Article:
Following the Second World War, the Allied Powers attempted the largest-scale technology transfer effort in history, aiming to take “intellectual reparations” from occupied Germany. This book is a history of America, British, French, and Soviet cooperation and competition in controlling and exploiting German science and technology. Through this, it is a history of science, diplomacy, espionage, and changing attitudes towards technology in society.
One dimension of this story is fairly well-known: Project Paperclip, which brought over the Nazi rocket scientists who helped NASA with the moon landings, led by Wernher von Braun. The Nazi scientist working for the West became a cultural archetype in fiction from Dr. Strangelove to Captain America. Paperclip is only one relatively small episode in the American case, however. This book reveals the inner workings of an international set of programs with much broader ambitions than rocket science. In nearly every field of industrial science and technological research, the Western allies gathered teams of experts to scour defeated Germany, seeking industrial secrets and the technical personnel who could explain them.
This book addresses two major gaps in the sparse academic literature on these efforts. First, almost all of the current literature on this topic looks solely at the American case, limiting our knowledge to the perspective of the country with the least to gain from German technology. The United States emerged from the war with excess industrial capacity and a mobilized, world-class scientific community, unlike indebted Britain, recently-occupied France, or the shattered Soviet Union. Second, this literature tends to accept claims of technology being “taken” at face value, skipping over the enormous challenges of effectively communicating and implementing technology across national and cultural borders. The greatest espionage coup in the world is useless if no one uses the information it provides.
By taking a transnational perspective, this book emphasizes how these ambitions filtered through the different diplomatic, political, and economic circumstances of the three main Western Allies. It takes a careful approach to the question of technology transfer. What exactly did planners in each country expect to acquire from studying Germany, and why did they expect that? How did they intend to take science and technology? Were they successful, as judged by the businessmen and trade associations involved? These issues played out very differently in each nation, with early Cold War diplomatic tension driving and being driven by different approaches to learning from German science. The legacies of the efforts to take German technology lay not just in economic gains, but in the international politics and business culture of the early Cold War.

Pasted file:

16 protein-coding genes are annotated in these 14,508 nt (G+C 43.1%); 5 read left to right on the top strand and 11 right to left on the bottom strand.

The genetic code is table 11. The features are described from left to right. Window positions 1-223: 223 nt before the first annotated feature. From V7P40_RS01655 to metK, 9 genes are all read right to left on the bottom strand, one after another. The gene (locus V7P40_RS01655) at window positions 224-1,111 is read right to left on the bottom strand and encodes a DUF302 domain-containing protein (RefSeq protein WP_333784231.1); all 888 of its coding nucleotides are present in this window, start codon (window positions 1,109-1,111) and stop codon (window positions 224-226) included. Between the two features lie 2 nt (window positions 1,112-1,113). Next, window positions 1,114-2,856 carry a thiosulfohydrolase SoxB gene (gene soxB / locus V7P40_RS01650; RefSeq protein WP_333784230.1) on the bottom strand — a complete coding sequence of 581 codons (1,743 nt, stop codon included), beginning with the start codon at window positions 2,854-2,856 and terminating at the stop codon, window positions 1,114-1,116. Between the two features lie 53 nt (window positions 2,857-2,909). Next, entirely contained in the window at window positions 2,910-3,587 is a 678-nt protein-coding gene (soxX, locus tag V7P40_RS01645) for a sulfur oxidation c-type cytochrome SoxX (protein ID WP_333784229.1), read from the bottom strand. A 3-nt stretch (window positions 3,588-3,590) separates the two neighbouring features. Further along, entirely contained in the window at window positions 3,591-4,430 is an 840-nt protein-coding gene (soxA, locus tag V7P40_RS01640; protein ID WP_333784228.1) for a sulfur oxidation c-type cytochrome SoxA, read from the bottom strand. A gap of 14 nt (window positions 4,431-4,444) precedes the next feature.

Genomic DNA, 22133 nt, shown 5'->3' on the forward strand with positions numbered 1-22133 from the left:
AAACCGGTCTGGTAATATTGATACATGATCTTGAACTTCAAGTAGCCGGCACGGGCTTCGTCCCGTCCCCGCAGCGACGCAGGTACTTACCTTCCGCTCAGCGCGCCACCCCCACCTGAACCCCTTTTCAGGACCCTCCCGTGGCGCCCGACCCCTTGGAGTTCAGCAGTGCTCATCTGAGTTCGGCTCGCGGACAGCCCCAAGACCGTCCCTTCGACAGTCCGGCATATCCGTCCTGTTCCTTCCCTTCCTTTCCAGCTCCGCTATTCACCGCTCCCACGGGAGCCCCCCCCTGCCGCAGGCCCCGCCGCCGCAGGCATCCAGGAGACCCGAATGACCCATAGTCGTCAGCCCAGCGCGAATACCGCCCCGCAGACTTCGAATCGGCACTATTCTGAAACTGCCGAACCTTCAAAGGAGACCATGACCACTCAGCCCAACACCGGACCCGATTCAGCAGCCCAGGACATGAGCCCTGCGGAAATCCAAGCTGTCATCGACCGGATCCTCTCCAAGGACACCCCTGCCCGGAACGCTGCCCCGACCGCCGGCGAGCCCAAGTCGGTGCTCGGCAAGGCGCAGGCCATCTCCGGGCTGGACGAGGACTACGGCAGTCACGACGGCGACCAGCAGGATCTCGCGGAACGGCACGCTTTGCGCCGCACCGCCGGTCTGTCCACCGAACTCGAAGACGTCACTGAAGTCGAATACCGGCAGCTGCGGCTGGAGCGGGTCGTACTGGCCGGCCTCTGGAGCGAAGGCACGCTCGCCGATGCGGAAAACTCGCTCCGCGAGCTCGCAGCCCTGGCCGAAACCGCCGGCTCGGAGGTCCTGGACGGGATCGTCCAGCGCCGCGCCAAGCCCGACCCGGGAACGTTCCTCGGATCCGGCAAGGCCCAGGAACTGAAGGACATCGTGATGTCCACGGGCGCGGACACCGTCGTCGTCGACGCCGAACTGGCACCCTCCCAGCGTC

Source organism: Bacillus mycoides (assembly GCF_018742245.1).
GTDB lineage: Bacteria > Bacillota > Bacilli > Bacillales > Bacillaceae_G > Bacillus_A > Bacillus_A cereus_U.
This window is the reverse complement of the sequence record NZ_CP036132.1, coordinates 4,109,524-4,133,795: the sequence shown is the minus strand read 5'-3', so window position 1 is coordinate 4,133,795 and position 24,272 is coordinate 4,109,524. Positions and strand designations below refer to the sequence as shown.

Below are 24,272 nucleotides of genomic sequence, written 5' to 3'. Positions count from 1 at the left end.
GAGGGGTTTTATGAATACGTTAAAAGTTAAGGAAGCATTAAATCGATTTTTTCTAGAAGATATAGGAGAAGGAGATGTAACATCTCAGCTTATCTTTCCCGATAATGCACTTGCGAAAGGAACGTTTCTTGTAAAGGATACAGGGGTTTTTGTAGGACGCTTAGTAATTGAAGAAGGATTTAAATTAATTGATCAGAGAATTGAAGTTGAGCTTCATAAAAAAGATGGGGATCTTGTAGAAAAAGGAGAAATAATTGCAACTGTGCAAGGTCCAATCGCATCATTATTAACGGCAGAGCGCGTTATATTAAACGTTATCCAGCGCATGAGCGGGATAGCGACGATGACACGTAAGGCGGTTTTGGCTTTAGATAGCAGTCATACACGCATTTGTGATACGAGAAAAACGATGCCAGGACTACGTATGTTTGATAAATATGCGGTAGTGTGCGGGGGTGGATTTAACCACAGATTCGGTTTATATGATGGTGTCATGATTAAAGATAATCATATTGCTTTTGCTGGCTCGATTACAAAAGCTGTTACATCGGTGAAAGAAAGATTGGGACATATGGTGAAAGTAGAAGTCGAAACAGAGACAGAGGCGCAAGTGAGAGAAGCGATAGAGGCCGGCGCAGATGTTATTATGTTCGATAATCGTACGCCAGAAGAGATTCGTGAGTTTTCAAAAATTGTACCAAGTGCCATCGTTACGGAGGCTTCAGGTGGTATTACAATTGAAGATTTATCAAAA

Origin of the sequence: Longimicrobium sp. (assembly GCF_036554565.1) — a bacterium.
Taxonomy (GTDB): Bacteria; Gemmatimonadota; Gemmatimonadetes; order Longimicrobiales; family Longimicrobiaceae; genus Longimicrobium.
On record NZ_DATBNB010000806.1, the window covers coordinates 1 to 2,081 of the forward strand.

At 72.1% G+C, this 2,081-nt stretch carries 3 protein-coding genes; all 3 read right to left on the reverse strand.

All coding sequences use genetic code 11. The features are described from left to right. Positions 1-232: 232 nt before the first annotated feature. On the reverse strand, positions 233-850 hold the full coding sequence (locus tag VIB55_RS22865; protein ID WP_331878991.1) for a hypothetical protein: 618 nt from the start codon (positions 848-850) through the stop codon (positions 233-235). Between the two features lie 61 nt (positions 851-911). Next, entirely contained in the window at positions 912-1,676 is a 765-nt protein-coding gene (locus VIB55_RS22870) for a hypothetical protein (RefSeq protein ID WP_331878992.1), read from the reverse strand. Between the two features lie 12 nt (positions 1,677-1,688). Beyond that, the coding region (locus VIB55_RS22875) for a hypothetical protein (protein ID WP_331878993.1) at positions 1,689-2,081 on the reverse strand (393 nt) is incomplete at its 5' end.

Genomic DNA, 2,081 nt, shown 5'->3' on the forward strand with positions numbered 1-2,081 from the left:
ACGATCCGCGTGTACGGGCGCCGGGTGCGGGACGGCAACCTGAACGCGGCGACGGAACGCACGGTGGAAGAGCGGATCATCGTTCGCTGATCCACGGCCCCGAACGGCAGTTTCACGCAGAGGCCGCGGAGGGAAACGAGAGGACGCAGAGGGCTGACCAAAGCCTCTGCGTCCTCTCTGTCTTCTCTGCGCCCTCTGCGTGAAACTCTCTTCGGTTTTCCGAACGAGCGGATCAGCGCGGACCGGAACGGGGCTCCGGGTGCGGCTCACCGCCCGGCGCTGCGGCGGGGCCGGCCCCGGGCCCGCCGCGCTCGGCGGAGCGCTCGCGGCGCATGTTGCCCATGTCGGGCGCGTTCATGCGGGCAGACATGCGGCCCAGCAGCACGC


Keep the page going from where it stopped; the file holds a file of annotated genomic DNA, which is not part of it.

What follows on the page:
The overarching argument of the book is that the late 1940s and early 1950s witnessed a dramatic change in international understanding of what it means to transfer technology. While America and Britain initially planned on sharing German technology with their industries via written reports, they increasingly found themselves in agreement with a stance already held by many in France and the Soviet Union: technology cannot be separated from the technical ‘know-how,’ the hands-on skill and experience of technicians and engineers, that cannot be captured in writing. This meant rapid and fundamental changes in the exploitation programs, with significant diplomatic costs. It also left a lasting impression on the businessmen across the Western world, who had been brought in to staff these programs and select targets of economic value. Moving technology across national and cultural borders meant moving people – a lesson with long-lasting implications for business, law, and intelligence agencies in an increasingly global postwar economy.
This book is based on my PhD dissertation, “Science, Technology, and Know-How: Exploitation of German Science and the Challenges of Technology Transfer in the Postwar World” (available in full at this link).
Part of one chapter, exploring the French exploitation of German science, became an article published in the International History Review: http://dx.doi.org/10.1080/07075332.2013.879917
Part of another chapter, looking at the broader history of business interest in “know-how,” became an article in Technology and Culture: https://muse.jhu.edu/article/648252/